Balancing Your Leadership Style

This summer we began work with a Chief Service Officer (CSO) in a customer service organization with call centers around the globe. His prime objective for the coming year was the recruitment and retention of employees with a ‘customer-focused’ mindset. He knew the value of a diverse workforce would flow over into satisfying worldwide customer demands, impact the standardization of the delivery process of a diverse vendor base; and enhance or break their global image as well. He expressed that several of the state-side centers had begun to experience employee conflict attributed to a mix of the generational workforce management styles. He stated that the company had its own distinctive personality; but, with the current issues he was certain leadership styles were unbalanced.

We were anxious to help him discover if the belief structure of the mix of generational core values was influencing leadership styles. Were they too autocratic, too transactional focused, overly bureaucratic, or overly participatory, never able to reach a final decision? Do the leaders at each center need a mix of leadership styles, a more evenhanded methodology? We are still working with this organization, but let’s explore a few of the common leadership styles practiced today. There are a few more leadership styles than we list here, but considered these were more relevant to our CSO’s situation.

o Autocratic leadership- leader exerts high levels of power over the employees or teams. Team members are given few opportunities for making alternate proposals, even if these would best serve the organization’s processes.
o Bureaucratic leadership- leader works “by the book”, ensuring that their staff follow procedures exactly, very appropriate for work involving serious safety risks such as, working with machinery, with toxic spills or at extremely contagious health conditions.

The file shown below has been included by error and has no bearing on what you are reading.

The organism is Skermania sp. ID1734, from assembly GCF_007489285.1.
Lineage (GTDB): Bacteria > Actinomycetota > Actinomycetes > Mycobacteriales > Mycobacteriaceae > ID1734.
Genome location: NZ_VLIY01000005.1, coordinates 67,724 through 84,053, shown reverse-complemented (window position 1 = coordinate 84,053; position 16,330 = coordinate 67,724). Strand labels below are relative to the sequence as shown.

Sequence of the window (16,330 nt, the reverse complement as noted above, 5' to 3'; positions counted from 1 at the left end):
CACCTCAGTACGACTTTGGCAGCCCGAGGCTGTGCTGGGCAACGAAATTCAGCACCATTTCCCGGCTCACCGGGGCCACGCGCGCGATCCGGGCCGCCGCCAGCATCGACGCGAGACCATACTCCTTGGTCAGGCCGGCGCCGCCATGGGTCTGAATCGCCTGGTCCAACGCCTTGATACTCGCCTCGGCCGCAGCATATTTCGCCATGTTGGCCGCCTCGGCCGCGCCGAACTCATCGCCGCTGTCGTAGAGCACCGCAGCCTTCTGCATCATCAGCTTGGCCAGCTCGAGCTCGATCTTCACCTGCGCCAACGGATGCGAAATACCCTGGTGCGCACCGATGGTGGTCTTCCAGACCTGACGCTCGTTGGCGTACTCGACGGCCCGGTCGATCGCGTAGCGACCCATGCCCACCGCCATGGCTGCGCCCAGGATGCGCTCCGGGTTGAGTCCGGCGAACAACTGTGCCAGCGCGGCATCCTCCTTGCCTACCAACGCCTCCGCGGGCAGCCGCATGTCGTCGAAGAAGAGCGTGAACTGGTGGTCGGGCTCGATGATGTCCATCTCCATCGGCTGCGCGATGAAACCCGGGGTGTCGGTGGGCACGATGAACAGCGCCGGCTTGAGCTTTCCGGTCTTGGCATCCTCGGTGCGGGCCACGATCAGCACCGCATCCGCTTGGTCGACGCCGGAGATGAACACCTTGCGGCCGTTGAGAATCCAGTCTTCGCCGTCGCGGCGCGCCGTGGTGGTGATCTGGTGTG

o Democratic leadership-participative leadership- this leader makes the final decision. They invite others to contribute to the decision-making process, increasing job satisfaction by involvement.
o Situational leadership-a leader that can instinctively switch between styles according to the staff and the corresponding work they are dealing with at the current moment, ensuring the right levels of product quality, environmental security; and employee motivation.
o Transactional leadership- leader is in the agreement with the team members to obey their leader totally when they take a job on. The “transaction” is that the organization pays the team members in exchange for their expertise and conformity.
o Transformational leadership- leader is a sincere principal who inspires the team members with a shared vision of the future. Transformational leaders are highly noticeable and are seen truly listening & engaging their staff.

As technology advances in all industries, this challenges the leadership style of command-and-control. The leadership methodology of the past century is inefficient in the motivation & retention of people who are talented in the hi-tech fields, some even holding patents in the creation of the newer wireless tools.